A male hardhead with his brood. Photo by Scott Eustis, University of New Orleans
Finally, an article dedicated to the coastal anglers's favorite catch: the saltwater catfish. Every fisherman aspires to reel in that whiskery confection, that spiny delight, that- what? You caught one yesterday? And the day before? Every day last week? …and you were targeting reds? Hmm…

The hardhead catfish, Ariopsis felis, has six whiskers, called barbels - one long pair and two shorter pairs. It sports three spines, one on the dorsal fin and one each on the pectoral fins. Like many marine fish, it is dark on top and light on bottom. The average adult size is ten inches and half a pound. The Texas record is nineteen inches, 3.3 pounds (1997).(1) The gafftopsail catfish, Bagre marinus, also has three pairs of barbels, similar coloration, and three spines. It is named for its sail-like dorsal fin. Gafftops average about 2.5 pounds; the Texas record is 13.3 pounds, thirty-four inches (1981).(2)

Saltwater catfish are notorious for cleaning your hooks before other fish get a chance to chomp down. Though both are edible, there's much debate among fishermen about their dinner value. Seems like gafftops are generally acceptable table fare; hardheads less so, but there are a few fishermen who say if you know just how to cook them…

For those always seeking to avoid the cats, here's a tidbit that might come in handy. During the summer, males are busy being dads. Both marine catfish species spawn May through August. Females produce only 20-65 eggs per spawning, which seems rather low compared to the thousands that other species produce, but this low egg count is offset by the males' parental care. Eggs and young are brooded in the male's mouth for 60-80 days. This means, most of the day is spent hanging out on Dad's tongue, feeding on planktonic crustaceans in or around his mouth. No snacks for Dad though; brooding males do not feed.(3)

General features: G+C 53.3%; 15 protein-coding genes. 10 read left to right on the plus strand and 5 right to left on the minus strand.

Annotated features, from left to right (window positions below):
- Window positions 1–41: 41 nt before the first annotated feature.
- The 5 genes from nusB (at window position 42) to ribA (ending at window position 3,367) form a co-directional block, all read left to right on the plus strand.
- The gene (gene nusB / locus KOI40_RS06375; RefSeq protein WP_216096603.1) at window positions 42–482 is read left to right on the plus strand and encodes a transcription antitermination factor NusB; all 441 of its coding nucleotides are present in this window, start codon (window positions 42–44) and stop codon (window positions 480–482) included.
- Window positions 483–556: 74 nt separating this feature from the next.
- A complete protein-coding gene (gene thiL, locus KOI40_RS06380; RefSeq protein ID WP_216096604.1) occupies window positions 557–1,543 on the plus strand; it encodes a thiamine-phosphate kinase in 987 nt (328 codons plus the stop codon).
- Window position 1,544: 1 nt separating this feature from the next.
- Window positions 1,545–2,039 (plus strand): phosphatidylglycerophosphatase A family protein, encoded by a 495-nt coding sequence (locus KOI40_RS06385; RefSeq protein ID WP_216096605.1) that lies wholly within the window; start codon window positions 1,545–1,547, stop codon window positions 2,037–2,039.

I can only imagine the males' endurance during this period, as catfish have twice as many tastebuds in their mouths as humans. In fact, the catfish's entire body is covered in taste buds and has been likened (quite often) to a "swimming tongue." It has about 180,000 taste buds covering its body; all in all, catfish have twenty times as many taste buds as humans.(4) They can literally taste the water they're swimming through. Umm, that could sometimes be… yucky.

While taste is one of their keenest senses, catfish are pretty well equipped all the way around. They have a powerful sense of smell and can detect some scents that are only one part per ten billion parts of water. It's possible they use smell to distinguish individuals and maintain hierarchy. Their scaleless skin is quite sensitive to touch, but it's the barbels that are in charge of feeling out the situation. Not only are they covered in extremely receptive nerves (and taste buds, of course), they can also pick up vibrations made by the movements of other critters. Handy in murky environments. Of course, in clear water, most catfish can rely on good eyesight, even in dim light because they possess the same see-in-the-dark eye technology that (actual) cats do. And for prey that is camouflaged or in hiding, they use their sense of electroreception. Though limited in range, this allows the catfish to sense natural electrical discharges from the body.(5)